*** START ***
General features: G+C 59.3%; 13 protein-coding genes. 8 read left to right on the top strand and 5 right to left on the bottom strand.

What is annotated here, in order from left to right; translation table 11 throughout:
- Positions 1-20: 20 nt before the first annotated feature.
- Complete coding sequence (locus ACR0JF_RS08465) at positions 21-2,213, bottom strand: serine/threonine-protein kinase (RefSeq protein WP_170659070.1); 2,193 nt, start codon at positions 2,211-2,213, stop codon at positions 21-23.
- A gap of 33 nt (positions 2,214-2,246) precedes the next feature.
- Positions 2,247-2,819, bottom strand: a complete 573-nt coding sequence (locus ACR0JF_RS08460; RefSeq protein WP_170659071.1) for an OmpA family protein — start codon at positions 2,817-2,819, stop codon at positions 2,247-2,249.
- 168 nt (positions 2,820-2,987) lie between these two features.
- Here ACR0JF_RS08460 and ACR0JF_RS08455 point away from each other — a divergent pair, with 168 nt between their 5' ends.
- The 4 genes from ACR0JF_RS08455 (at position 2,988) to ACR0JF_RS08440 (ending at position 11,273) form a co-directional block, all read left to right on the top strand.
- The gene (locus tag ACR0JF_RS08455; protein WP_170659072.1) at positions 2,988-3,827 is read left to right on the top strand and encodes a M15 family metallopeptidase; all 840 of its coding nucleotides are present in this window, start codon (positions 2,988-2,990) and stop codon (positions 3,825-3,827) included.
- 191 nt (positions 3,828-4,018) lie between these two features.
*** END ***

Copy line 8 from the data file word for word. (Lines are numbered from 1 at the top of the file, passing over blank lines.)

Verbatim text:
- Here ACR0JF_RS08460 and ACR0JF_RS08455 point away from each other — a divergent pair, with 168 nt between their 5' ends.